Flow dynamics and sedimentation in an active submarine channel: a process-product approach

Lead Research Organisation: University of Leeds
Department Name: School of Earth and Environment


Submarine channels are spectacular features that can extend for thousands of kilometres across the seafloor, are often kilometres wide and up to hundreds of metres deep. They are formed by density currents; underwater flows of sand, mud and water that are denser than sea water and therefore flow along the seafloor. These channels are very important as they are the major transport pathway for moving sediments to the deep sea and form the largest sedimentary deposits on Earth. These deposits are significant hosts for gas and oil reserves and hold key information on past climate change and mountain building episodes. Such flows are difficult to study, typically being infrequent and highly destructive; they pose a major hazard to sea-floor engineering such as cables and pipelines, and have often destroyed scientific measurement equipment. Consequently, our knowledge of such flows comes mainly from laboratory experiments, and understanding of their deposits from studies of ancient examples now exposed on land. As a consequence there are no detailed studies of these flows in natural channels, and no studies that link flow measurements to the deposits that are produced. There is almost no other environment on Earth where we do not have any knowledge of how flow processes are linked to their sedimentary deposits, and this in the largest deposits on Earth! Consequently, there is an urgent need to improve our understanding of the interactions between flow, morphology and deposits within an active submarine channel. However, in addition to the technical problems associated with monitoring these density-driven flows, most submarine channels actually formed when sea-levels were much lower than today; present-day flows are typically much smaller than those that formed the channels/deposits, making study of interactions impossible. Furthermore, innovative techniques are required to measure detailed flow patterns within these channels. Around 6,000 years ago sea-level approached its present level, and dense salty fluid (10-15 m thick) from the Mediterranean started flowing through the Bosphorus Strait (past Istanbul) into the Black Sea, forming an almost constantly active sea-floor channel network. The first spectacular images of this system and its sedimentary deposits were only obtained in 2005. This provides a unique opportunity to study both flows and deposits in an active sea-floor channel for the very first time and to use this knowledge to formulate and test predictive models. We have assembled a world-leading group of UK and international scientists to tackle this challenge. We will use Autosub3 NERC's new state-of-the-art autonomous submarine (yellow, of course!) to 'fly' our measurement equipment just above the bottom, allowing us to map channel morphology and the three dimensional (3D) flows in unprecedented detail compared to what is possible from traditional ship-based methods. The flow data will be linked to measurements of sea-bed properties, smaller morphological features such as bedforms, and seismic data that images through sediment to reveal the internal structure of the deposits. These data will be used as input conditions for an innovative computer simulation model of flow and deposition in submarine channels. The numerical modelling and field-data will be combined to enable us to: i) assess bedforms in the channels with respect to the flows forming them, allowing reconstruction of past flows from preserved bedforms in older rocks for the very first time; ii) model bend flow to enable sediment patterns in the deposits to be predicted, and, iii) develop a new understanding of how flow and morphology is linked to long-term sediment deposition. These data will revolutionise our understanding of both flows and deposits in submarine environments, with key applications to: i) geohazard analysis, ii) design criteria for seafloor engineering, and, iii) prediction of sedimentary deposit types and distributions.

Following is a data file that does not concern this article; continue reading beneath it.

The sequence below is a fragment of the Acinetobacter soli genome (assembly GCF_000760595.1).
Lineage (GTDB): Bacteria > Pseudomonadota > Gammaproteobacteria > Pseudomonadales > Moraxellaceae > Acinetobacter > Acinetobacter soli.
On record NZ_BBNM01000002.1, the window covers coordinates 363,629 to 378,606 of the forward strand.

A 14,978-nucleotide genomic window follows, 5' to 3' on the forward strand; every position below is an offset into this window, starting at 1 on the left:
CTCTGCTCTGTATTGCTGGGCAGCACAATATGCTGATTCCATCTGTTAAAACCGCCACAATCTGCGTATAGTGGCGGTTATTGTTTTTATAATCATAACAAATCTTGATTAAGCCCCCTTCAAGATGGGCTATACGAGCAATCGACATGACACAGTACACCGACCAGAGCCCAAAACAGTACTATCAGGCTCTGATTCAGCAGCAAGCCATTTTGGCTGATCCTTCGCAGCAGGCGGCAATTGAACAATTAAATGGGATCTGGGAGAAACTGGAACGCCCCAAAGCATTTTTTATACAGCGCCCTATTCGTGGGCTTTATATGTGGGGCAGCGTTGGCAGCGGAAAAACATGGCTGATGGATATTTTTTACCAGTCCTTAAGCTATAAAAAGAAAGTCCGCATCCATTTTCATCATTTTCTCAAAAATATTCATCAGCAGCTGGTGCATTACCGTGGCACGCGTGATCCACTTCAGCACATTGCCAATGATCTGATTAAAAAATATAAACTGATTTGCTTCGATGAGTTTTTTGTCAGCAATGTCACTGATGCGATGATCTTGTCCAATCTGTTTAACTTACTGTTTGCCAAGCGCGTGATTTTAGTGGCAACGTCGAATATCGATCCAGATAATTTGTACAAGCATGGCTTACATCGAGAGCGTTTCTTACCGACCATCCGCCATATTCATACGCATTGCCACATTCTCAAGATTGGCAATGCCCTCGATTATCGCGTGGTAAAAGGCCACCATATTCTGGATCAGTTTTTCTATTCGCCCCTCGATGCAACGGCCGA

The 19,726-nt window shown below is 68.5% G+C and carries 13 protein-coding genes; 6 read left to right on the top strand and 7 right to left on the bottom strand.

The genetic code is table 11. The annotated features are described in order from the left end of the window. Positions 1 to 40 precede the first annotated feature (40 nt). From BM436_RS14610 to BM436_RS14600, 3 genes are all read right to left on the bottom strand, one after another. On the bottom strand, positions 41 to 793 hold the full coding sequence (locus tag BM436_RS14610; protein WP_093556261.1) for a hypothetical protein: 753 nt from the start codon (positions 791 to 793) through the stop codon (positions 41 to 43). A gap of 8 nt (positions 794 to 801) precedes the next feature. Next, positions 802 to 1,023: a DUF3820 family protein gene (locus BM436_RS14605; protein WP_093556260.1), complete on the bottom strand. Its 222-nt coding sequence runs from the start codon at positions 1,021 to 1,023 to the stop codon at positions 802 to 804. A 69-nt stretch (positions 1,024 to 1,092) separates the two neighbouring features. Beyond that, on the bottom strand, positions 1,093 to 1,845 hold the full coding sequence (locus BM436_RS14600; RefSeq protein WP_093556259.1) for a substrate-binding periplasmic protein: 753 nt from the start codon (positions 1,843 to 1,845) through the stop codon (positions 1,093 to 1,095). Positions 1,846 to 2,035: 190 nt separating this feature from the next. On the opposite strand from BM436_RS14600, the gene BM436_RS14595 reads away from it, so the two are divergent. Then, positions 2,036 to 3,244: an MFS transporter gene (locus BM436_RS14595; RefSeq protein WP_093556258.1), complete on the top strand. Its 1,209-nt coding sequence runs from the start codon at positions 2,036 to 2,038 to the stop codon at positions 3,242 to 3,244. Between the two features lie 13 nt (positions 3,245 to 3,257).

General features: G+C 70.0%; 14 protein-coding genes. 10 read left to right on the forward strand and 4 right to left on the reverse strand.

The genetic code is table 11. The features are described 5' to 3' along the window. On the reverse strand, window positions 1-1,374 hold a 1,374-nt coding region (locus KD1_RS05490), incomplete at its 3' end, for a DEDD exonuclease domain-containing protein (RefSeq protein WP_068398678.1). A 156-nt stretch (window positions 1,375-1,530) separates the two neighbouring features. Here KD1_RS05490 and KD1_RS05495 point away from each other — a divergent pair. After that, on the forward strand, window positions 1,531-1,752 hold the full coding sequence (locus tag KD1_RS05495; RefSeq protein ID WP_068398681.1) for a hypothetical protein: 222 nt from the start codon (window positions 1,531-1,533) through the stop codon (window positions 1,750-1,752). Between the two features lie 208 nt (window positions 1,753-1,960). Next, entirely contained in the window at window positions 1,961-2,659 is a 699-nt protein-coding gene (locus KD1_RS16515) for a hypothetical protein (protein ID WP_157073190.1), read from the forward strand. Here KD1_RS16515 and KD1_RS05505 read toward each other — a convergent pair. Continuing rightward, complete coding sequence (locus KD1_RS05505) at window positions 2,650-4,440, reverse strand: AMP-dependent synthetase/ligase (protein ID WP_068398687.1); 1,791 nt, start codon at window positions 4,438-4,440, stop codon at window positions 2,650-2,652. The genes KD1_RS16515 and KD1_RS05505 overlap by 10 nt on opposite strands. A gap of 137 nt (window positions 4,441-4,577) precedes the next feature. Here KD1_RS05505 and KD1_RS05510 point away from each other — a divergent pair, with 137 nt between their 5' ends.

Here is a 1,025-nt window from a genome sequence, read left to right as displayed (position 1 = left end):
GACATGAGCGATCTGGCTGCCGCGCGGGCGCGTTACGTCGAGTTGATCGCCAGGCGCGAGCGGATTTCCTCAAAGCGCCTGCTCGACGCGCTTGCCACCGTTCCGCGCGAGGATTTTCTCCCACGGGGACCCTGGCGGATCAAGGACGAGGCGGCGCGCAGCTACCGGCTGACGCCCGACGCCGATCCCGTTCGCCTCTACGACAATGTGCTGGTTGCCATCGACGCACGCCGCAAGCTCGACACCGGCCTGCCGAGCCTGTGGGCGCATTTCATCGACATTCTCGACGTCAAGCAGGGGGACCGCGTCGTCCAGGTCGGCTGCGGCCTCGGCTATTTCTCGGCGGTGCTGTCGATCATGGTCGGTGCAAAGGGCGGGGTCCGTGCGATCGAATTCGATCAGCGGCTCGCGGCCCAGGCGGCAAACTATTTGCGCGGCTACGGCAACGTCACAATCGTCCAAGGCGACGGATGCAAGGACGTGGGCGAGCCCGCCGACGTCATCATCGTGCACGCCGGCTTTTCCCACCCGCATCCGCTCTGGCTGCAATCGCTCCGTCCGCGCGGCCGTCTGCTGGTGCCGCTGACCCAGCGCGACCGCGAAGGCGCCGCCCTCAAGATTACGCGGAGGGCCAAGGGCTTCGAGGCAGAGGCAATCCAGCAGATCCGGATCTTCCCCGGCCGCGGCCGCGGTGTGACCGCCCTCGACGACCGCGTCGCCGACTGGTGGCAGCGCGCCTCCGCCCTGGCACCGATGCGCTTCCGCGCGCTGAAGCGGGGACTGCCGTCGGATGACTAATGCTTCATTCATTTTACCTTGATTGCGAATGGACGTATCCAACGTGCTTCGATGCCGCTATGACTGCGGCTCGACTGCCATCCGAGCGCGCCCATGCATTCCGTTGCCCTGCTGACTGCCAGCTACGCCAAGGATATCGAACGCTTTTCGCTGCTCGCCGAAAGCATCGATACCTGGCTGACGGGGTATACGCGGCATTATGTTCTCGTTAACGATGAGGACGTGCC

Title Underwater river - Video Art 
Description Video art of underwater rivers - exhibited as part of the 14th Istanbul Biennial in 2015, at Istanbul Modern, Turkey's leading contemporary art gallery. An educational talk was given alongside this. 
Type Of Art Film/Video/Animation 
Year Produced 2015 
Impact The work was then picked up by Ikono TV - an Arts TV station as part of 'Art Speaks Out' - a 24 hr live streaming TV programme. This compilation has then gone onto Istanbul Modern (again) to be shown in the early part of 2016. 
URL http://14b.iksv.org/participants.asp?id=54
Description First evidence for reversed secondary circulation in submarine channels relative to that observed in river channels. Such circulation had been proposed based on experiments and theory but had been extremely controversial. Finding this in nature has changed the field, with recognition now widespread. This is a key component of the three-dimensional flow field which ultimately controls sediment deposition and channel evolution in these submarine channels.